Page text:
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Huntington's perennial festival in full bloom

Aidan Green, 7, of Stony Brook, checks his

Aidan Green, 7, of Stony Brook, checks his face painting in a mirror at the Huntington Tulip Festival. (May 6, 2012) Credit: Erin Geismar

With three younger siblings to watch and nearly 50 booths offering free activities at the Huntington Tulip Festival on Sunday, 10-year-old Nyomi Sutherland was looking forward to sitting still for a little while.

While Nyomi’s mother was working one of the booths during the festival, Nyomi - under the eye of a friend’s mother - was watching her siblings, Leah, 1, Ethan, 3, and Isaiah, 7.

She sat cross-legged on the grass in front of Heckscher Park’s Chapin Rainbow Stage eagerly awaiting the next stage show to start.

“That’ll keep her occupied,” she said about her baby sister. “And then I can do the other things I need to do - watch my brothers.”

Thousands came from around Long Island on Sunday to attend the 12th Annual Huntington Tulip Festival at the park.

The spring celebration, centered around the blooming of the more than 20,000 tulips dotting the park’s lawn, featured activities for children, performances on the Chapin Rainbow Stage and a children’s parade.

The Heckscher Museum of Art was also open and offering free entry for the day.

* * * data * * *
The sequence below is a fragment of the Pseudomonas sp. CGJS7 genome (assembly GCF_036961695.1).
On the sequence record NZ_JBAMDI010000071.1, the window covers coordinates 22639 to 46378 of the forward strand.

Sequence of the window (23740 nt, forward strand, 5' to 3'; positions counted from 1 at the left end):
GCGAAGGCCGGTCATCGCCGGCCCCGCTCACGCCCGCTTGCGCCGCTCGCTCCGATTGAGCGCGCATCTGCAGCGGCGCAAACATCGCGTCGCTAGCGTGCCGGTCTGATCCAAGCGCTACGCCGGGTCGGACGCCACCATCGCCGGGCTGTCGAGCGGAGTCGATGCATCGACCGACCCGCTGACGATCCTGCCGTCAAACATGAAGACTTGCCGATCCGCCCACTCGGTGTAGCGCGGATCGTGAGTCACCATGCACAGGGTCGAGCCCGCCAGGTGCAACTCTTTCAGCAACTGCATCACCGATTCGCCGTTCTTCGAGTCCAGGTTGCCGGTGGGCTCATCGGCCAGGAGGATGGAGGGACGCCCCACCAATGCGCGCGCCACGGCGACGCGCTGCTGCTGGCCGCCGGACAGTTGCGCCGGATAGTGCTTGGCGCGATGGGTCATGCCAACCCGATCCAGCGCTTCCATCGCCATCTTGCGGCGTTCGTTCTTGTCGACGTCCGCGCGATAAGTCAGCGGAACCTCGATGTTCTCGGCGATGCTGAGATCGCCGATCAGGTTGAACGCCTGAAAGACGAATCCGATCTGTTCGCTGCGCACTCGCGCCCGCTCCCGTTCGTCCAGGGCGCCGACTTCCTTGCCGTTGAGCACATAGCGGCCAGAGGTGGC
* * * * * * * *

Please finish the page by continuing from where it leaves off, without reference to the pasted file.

John Coraor, director of cultural affairs for the Town of Huntington, said the event draws between 4,000 and 5,000 people and is geared toward families.

“We always like to see the festival well-attended,” he said. “But we pride ourselves on keeping a small, intimate, family-friendly experience.”

Mary Saunders, of Huntington, brought her 8-year-old daugther Kyra to the festival and spread out a picnic on the lawn in front of the stage while they waited for a show to start.

“We came last year, too,” she said. “There’s so much to do. We love the arts and crafts and the shows.”

Caroline Flynn, 22, of Northport, said the festival has become an annual tradition for her and the girls she babysits, Julia Malich, 10, her sister Marley, 3, also of Northport, and Jackie Nobile, 9, of Commack.

“From the flower planting to the coloring, the kids just have a ball. We don’t miss it,” Flynn said. “And the tulips, of course. That’s why I come.”


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